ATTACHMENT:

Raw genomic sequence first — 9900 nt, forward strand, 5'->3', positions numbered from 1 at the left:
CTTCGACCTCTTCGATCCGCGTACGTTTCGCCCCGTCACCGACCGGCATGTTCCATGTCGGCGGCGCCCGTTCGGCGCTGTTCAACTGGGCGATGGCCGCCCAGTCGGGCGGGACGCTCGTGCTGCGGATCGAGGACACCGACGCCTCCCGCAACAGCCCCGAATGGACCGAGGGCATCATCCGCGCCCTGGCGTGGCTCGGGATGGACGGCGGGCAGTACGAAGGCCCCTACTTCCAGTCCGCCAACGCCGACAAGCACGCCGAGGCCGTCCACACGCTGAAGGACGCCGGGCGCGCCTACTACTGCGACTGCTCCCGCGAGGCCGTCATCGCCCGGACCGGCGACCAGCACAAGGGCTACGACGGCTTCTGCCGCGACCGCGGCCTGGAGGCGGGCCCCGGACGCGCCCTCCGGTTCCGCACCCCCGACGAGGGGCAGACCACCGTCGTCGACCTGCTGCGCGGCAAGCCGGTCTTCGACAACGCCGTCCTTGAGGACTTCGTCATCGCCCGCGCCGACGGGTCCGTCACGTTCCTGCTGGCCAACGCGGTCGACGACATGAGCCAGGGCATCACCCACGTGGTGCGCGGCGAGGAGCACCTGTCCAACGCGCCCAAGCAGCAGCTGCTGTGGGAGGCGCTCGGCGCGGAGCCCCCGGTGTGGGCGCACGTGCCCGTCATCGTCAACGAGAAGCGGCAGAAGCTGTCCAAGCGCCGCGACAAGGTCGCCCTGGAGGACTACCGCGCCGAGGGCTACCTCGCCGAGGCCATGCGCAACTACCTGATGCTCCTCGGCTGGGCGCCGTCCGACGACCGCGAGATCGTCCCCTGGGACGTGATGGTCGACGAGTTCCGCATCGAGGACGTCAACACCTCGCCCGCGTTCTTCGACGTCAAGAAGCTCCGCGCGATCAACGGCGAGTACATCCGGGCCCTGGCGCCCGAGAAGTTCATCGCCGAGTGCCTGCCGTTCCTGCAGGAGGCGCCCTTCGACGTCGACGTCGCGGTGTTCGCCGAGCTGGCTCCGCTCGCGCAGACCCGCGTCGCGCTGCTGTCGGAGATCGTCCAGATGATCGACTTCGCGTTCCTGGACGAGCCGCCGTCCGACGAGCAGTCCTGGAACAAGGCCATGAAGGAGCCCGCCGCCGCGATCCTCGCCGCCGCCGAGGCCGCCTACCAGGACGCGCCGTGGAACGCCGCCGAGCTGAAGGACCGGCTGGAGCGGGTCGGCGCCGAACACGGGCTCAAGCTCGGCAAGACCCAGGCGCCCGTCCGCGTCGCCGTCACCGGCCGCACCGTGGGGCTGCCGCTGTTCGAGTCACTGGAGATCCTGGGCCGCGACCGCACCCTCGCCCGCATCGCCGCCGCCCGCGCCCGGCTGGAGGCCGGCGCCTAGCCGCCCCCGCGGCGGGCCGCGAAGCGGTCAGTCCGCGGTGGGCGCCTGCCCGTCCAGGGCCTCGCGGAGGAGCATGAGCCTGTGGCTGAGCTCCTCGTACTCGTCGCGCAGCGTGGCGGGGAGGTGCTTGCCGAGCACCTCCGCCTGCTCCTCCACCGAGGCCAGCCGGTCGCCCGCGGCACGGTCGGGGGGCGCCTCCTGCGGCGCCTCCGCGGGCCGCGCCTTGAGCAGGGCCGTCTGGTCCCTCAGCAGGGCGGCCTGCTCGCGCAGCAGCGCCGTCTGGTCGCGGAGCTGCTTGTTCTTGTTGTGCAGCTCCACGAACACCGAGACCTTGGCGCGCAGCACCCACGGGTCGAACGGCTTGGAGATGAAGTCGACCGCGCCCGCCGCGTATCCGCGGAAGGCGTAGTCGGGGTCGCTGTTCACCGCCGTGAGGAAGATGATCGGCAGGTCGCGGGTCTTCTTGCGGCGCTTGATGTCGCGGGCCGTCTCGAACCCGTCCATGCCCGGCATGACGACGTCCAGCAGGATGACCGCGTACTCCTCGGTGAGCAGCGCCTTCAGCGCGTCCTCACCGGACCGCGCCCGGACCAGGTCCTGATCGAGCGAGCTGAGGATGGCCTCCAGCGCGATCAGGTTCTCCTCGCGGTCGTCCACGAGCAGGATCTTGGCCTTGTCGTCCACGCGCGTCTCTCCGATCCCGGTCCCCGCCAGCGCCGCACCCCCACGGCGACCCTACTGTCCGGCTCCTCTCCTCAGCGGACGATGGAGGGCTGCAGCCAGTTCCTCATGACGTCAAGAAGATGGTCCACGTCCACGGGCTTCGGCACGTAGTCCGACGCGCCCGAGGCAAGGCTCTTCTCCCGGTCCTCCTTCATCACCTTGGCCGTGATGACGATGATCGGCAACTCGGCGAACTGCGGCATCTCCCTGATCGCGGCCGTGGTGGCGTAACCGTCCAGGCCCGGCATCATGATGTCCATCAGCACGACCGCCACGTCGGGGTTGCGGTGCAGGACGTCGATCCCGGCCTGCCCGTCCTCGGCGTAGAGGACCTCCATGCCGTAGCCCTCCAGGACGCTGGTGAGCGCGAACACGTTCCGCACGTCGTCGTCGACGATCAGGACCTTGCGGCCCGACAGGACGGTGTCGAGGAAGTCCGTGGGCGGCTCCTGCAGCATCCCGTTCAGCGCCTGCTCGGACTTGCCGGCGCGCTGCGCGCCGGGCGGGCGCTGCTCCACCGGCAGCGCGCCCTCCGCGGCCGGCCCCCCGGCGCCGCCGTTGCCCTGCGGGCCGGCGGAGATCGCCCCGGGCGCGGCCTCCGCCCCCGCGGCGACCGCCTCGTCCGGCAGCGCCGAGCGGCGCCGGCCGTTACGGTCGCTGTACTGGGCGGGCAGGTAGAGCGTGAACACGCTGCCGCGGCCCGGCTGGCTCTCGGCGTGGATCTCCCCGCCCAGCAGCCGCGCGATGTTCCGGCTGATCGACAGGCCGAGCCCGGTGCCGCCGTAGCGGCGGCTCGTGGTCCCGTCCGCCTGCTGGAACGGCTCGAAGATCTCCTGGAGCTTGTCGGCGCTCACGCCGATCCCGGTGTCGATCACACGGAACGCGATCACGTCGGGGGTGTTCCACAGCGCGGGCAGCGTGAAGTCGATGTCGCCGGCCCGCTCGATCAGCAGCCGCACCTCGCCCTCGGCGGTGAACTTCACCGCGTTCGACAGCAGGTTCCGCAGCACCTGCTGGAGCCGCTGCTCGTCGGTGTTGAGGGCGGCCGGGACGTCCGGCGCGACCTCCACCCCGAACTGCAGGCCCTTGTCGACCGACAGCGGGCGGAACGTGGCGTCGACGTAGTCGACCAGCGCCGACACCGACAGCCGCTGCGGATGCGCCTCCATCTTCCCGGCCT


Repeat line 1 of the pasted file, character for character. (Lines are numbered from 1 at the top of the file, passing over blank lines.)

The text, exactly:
Raw genomic sequence first — 9900 nt, forward strand, 5'->3', positions numbered from 1 at the left: